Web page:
The following day, I loaded a roll of HP5+ into my Rolleicord Vb and set off with my Sekonic L398A around my locality in North London. The Rolleicord uses an EV setting mechanism requiring the user to select the EV number which then engages and couples the shutter speed and aperture according to  chosen exposure value. When the user changes the aperture (or shutter speed) the shutter speed (or aperture) correspondingly changes. Some like this feature, others hate it because of the inability to apply exposure compensation as the aperture and/or shutter speed cannot be disengaged from each other. But, using the Sekonic L398A,  again I could dial in the exposure compensation I wanted, read off the EV number and set that on the Rolleicord. This is actually a significant improvement in usability over the Minolta. Since my Kodak Retina IIc also users the same EV setting mechanism I can see this will be useful.

Sample Images

Sekonic L398A test

Sekonic L398A test

Conclusions and cautionary note

Overall, I am quite pleased with my purchase of the Sekonic L398A. It’s going to accompany me whenever I go out with my many meter less cameras, and fingers crossed I will manage to hold onto the high slide.

Just a word of caution though. Remembering the warning about a magnetic field I decided to check my trusty Omega Speedmaster with a compass at the end of the day and yep, you’ve guessed it, well and truly magnetised! Fortunately, I’m used to this happening and it didn’t take long to de-magnetise it, but from now on I might just leave it off my wrist when out with the Sekonic L398A.

Thanks for reading and you can see more of my work at on Instagram @scottphotographer.

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15 thoughts on “Sekonic L398A Review – Field testing – by Michael Scott”

  1. I also have an easily moved iso dial on my Sekonic Twin Mate. The remedy is a small piece of sticky tape across the dial. Despite this minor design fault I would not change it for any other. Nice article.

  2. This is a fantastic tried and true light meter, with design dating back to the Norwood Director. And no batteries! Unfortunately, I can’t see the scales without my reading glasses, so I need a digital meter with large digits. Sigh….

  3. Are these things that meaningful with a proliferation of iPhone metering apps?
    One of the joys of the M6 is not having to carry yet another gadget,

    1. Ed, I agree that an inbuilt meter is handy for sure, but incident light metering offers great accuracy and is significantly better than smartphone reflective light metering apps, in my experience.

  4. Castelli Daniel

    This was fun to read. I loved using my Weston V meter. From what I’ve been told, they can no longer be serviced because of the manufacturer of the cells is out of business. Sigh.
    An external meter offers another advantage – a stealth approach. You can meter, set the camera while in your lap or over your shoulder, then when the moment is right, up to your eye, compose and snap! No precious seconds lost fiddling with your camera (unless it’s auto exposure!)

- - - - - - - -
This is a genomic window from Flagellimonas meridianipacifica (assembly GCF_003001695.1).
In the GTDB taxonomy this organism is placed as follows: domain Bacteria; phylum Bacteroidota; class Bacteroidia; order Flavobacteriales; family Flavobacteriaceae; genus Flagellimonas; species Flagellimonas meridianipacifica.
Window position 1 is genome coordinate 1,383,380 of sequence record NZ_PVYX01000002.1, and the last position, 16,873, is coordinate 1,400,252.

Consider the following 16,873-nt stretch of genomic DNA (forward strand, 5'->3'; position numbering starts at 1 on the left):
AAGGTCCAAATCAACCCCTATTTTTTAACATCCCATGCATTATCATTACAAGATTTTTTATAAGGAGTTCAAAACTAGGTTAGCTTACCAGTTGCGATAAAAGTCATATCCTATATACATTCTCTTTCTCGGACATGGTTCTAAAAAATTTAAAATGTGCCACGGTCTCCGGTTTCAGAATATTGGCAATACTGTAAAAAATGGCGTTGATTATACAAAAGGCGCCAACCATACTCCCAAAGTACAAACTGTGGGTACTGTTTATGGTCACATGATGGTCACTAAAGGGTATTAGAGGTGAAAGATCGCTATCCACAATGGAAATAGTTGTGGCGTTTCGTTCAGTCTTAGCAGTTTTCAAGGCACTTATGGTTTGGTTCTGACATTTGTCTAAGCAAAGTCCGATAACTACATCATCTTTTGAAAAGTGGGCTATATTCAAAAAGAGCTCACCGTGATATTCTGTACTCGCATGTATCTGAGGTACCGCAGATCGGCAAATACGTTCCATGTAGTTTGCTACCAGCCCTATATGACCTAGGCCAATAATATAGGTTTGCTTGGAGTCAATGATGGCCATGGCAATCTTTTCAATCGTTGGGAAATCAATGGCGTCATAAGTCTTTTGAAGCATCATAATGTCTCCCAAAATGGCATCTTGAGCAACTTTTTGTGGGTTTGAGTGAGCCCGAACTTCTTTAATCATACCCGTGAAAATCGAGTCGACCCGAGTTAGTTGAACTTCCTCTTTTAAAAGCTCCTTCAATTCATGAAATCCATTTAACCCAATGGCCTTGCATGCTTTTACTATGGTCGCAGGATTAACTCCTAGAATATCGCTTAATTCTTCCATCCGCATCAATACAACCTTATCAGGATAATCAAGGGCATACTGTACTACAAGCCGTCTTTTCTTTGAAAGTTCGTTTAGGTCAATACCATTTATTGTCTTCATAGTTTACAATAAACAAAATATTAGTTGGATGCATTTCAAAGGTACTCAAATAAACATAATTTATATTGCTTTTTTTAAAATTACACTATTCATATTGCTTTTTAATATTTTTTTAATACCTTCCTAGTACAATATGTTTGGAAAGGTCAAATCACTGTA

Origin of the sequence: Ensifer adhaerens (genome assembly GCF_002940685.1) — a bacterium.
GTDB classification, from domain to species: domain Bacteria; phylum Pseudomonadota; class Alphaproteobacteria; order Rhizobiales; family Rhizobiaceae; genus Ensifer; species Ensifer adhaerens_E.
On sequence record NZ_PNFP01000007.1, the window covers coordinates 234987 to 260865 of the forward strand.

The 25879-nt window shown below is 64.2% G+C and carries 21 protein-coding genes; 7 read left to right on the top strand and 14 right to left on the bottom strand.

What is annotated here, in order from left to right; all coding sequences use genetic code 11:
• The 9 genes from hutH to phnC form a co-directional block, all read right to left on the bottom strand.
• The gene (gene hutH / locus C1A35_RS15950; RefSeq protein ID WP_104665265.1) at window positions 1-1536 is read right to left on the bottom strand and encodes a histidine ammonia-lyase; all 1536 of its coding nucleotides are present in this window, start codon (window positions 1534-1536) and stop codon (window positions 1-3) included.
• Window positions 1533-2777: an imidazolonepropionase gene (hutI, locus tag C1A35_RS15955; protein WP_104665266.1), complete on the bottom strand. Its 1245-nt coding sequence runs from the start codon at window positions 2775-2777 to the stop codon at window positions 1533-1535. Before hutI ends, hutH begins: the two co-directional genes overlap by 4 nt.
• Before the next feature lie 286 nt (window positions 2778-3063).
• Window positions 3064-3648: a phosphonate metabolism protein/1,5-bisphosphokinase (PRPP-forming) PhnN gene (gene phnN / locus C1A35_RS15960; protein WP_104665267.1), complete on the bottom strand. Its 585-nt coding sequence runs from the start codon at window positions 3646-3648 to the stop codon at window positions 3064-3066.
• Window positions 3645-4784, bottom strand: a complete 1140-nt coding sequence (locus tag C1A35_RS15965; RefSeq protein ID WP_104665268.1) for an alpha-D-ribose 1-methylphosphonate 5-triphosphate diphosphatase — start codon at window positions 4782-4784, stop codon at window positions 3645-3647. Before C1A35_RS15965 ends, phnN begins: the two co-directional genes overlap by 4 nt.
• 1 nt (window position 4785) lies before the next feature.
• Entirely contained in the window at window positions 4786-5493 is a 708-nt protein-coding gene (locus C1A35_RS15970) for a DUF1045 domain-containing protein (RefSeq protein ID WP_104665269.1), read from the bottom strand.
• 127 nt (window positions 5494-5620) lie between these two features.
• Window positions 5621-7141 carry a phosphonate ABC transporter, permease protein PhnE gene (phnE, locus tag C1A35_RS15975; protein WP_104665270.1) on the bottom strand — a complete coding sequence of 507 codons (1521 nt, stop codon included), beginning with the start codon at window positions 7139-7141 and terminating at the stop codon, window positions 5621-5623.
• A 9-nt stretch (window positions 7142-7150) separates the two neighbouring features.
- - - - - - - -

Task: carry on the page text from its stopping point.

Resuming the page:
This dino has always carried an external meter during his 50 years of pushing film through his cameras.

    1. Thanks Daniel. You can still get your Weston serviced! Check out Ian Partridge’s site. I donated my two dead Westons to him to use as spare parts. I guess I could have had one refurbished, but the Sekonic’s swivel head is really useful especially for the situations you so rightly describe.

  5. Another useful feature: When I used Kodachrome 64 (sadly missed), I would often set my shutter speed to 1/250th and could then read the suggested aperture directly from the meter scale without having to use the calculator dial at all.

    1. Thanks, I’d not seen that before in the U.K., there was an incident metering dome that plugged into the headphone socket on the iPhone (in the days when they had one!)

  6. Castelli Daniel

    Thanks for the information on Ian’s website. I’m going to contact him this week and see if it’s feasible to send them from the US to be repaired. I will mention you in my email to Ian.

  7. Toby Madrigal

    I’ve used the Sekonic Studio Deluxe 11 (an identical meter? ) for many years with a pair of Leica M3 bodies and the three lenses it has finder frames for. I can advise that I’ve had no problems with the rear-mounted high slide. It stays in place both in the summer and winter positions. The lack of a battery is a big plus for me as I’ve long used Weston Master V meters for this reason. Now the magnetic field issue is something I have not come across. I’ve had my Omega Speedmaster since 1977 and can report no problems after using the meter. When I bought my watch, November 77 it was £175. I was in the Meadowhall shopping centre last year with my partner and saw Beaverbrooks had the Omega range in one of their windows. The Speedmaster is now £4050. Although I bought a Rolex Submariner date after a good year in 2005, I only wear it in winter, covered by a thick pullover. Just after buying it, I began to notice alarming press reports about ‘Rolex Robberies’. People were being shot, stabbed etc for them. I’ve never felt uncomfortable wearing the Omega. Along with the Leica M3, this iconic watch is something that does not let one down. The Sekonic meter seems of a similar genre. What’s the difference between mine and the one you’re reviewing?

    1. Hi Toby, I believe the version I have/reviewed has an “amorphous photosensor” whereas your version has a selenium cell? Both use magnets to operate, though I guess I can’t be sure that my Speedy was magnetised by the meter, as so many devices, such as mobile phones etc, have strong magnetic fields.

      1. It’s not only watches that could, potentially be affected by strong magnetic fields. I knew a lady in the late 1990s who had a pacemaker fitted and we had to be very careful about using a Mobile phone near her.